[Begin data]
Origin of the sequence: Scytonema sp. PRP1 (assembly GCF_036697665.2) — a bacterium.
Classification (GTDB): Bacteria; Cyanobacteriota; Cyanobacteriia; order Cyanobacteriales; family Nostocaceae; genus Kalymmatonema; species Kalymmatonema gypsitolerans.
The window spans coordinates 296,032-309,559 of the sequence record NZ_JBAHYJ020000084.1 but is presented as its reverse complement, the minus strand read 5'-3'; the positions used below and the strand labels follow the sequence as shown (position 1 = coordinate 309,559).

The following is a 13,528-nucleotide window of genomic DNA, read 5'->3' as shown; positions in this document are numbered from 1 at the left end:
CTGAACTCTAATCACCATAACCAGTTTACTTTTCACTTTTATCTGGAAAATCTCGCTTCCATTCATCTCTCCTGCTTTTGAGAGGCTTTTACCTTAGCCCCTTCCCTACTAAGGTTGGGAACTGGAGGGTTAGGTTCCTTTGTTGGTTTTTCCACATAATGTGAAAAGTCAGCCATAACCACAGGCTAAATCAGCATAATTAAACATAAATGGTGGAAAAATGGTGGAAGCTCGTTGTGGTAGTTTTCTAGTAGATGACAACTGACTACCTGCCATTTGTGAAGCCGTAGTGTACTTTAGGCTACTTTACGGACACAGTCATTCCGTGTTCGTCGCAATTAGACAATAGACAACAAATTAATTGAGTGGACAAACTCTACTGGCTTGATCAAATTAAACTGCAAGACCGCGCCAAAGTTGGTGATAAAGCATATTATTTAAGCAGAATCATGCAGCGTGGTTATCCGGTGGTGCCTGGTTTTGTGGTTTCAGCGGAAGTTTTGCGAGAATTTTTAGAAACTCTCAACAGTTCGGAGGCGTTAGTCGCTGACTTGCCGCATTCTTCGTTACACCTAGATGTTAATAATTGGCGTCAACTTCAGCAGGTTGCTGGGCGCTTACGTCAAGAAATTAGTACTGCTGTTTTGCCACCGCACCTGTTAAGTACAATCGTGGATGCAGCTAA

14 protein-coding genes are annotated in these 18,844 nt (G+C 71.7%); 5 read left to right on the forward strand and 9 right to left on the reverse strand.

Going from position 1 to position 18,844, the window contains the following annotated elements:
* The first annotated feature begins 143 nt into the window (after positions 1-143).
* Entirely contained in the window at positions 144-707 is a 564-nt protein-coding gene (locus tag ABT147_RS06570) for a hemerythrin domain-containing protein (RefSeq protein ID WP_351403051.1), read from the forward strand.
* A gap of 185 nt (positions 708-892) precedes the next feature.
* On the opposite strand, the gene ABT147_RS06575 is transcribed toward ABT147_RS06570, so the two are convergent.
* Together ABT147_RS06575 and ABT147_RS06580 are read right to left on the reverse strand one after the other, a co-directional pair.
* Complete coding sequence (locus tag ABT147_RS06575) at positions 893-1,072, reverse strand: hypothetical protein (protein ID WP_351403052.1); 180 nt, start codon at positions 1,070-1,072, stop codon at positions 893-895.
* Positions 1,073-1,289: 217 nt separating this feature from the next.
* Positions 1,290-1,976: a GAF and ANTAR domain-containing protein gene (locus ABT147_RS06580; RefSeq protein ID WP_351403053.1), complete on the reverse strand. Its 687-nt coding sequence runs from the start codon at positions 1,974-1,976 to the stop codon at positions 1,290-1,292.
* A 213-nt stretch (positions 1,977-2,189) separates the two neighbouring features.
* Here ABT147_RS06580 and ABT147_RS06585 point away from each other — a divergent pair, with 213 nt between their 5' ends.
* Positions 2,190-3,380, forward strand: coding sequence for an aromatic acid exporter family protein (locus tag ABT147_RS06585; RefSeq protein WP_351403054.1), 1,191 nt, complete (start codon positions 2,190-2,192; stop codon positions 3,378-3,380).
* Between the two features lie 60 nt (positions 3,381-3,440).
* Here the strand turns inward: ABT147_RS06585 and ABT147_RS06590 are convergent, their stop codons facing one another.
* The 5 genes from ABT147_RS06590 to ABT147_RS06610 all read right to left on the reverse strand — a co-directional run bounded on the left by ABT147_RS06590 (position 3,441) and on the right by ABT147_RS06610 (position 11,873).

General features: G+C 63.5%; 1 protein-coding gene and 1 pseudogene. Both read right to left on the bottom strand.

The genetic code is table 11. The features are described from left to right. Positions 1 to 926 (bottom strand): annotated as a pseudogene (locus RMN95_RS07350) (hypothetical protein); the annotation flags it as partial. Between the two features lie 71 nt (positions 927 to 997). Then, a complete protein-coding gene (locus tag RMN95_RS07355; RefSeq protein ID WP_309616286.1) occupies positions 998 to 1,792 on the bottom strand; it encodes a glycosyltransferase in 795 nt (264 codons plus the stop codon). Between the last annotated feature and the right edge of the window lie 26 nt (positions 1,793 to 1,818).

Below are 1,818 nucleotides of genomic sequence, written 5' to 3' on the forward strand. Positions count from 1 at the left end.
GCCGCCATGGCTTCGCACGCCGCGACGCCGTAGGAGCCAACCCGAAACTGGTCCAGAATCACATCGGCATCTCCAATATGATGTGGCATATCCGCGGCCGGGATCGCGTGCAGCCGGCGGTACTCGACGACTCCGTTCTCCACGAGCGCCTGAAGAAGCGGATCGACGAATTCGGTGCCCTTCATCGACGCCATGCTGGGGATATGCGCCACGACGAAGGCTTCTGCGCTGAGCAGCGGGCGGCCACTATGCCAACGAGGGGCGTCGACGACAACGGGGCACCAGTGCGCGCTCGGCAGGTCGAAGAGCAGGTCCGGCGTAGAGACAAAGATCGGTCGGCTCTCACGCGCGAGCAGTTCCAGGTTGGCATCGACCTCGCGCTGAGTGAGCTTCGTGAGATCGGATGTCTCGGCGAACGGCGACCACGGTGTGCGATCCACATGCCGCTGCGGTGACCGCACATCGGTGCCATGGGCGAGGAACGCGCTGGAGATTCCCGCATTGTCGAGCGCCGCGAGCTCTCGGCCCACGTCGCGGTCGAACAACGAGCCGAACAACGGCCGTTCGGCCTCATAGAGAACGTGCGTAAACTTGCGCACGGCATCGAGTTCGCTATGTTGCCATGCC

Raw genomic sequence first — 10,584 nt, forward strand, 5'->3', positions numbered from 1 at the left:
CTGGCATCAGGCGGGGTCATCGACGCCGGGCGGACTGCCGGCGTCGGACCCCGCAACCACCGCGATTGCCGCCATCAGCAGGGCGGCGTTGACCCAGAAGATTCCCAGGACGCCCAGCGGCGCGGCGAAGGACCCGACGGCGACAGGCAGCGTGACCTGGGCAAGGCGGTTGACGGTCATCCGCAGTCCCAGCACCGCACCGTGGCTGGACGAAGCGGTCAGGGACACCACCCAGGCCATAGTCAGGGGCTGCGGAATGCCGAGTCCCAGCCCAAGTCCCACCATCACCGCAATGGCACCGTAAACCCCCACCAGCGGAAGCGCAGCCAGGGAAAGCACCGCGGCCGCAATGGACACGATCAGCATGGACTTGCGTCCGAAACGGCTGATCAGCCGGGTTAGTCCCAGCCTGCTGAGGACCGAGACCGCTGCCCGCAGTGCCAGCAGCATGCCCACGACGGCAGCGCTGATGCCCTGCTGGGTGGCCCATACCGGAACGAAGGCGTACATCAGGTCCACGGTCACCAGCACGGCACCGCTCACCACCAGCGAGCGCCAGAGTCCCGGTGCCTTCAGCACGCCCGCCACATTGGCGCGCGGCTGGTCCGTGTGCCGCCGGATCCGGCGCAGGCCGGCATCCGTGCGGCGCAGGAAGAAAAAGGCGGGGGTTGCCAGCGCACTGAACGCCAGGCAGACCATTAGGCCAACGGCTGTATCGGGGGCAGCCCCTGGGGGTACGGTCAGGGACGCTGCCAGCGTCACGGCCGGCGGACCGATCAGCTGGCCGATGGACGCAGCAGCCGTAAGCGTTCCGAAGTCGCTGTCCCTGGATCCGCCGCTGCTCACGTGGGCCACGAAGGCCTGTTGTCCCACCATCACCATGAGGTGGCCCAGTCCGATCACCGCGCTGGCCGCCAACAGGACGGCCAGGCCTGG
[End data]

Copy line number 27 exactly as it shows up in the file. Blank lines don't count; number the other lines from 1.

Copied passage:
CTGGCATCAGGCGGGGTCATCGACGCCGGGCGGACTGCCGGCGTCGGACCCCGCAACCACCGCGATTGCCGCCATCAGCAGGGCGGCGTTGACCCAGAAGATTCCCAGGACGCCCAGCGGCGCGGCGAAGGACCCGACGGCGACAGGCAGCGTGACCTGGGCAAGGCGGTTGACGGTCATCCGCAGTCCCAGCACCGCACCGTGGCTGGACGAAGCGGTCAGGGACACCACCCAGGCCATAGTCAGGGGCTGCGGAATGCCGAGTCCCAGCCCAAGTCCCACCATCACCGCAATGGCACCGTAAACCCCCACCAGCGGAAGCGCAGCCAGGGAAAGCACCGCGGCCGCAATGGACACGATCAGCATGGACTTGCGTCCGAAACGGCTGATCAGCCGGGTTAGTCCCAGCCTGCTGAGGACCGAGACCGCTGCCCGCAGTGCCAGCAGCATGCCCACGACGGCAGCGCTGATGCCCTGCTGGGTGGCCCATACCGGAACGAAGGCGTACATCAGGTCCACGGTCACCAGCACGGCACCGCTCACCACCAGCGAGCGCCAGAGTCCCGGTGCCTTCAGCACGCCCGCCACATTGGCGCGCGGCTGGTCCGTGTGCCGCCGGATCCGGCGCAGGCCGGCATCCGTGCGGCGCAGGAAGAAAAAGGCGGGGGTTGCCAGCGCACTGAACGCCAGGCAGACCATTAGGCCAACGGCTGTATCGGGGGCAGCCCCTGGGGGTACGGTCAGGGACGCTGCCAGCGTCACGGCCGGCGGACCGATCAGCTGGCCGATGGACGCAGCAGCCGTAAGCGTTCCGAAGTCGCTGTCCCTGGATCCGCCGCTGCTCACGTGGGCCACGAAGGCCTGTTGTCCCACCATCACCATGAGGTGGCCCAGTCCGATCACCGCGCTGGCCGCCAACAGGACGGCCAGGCCTGG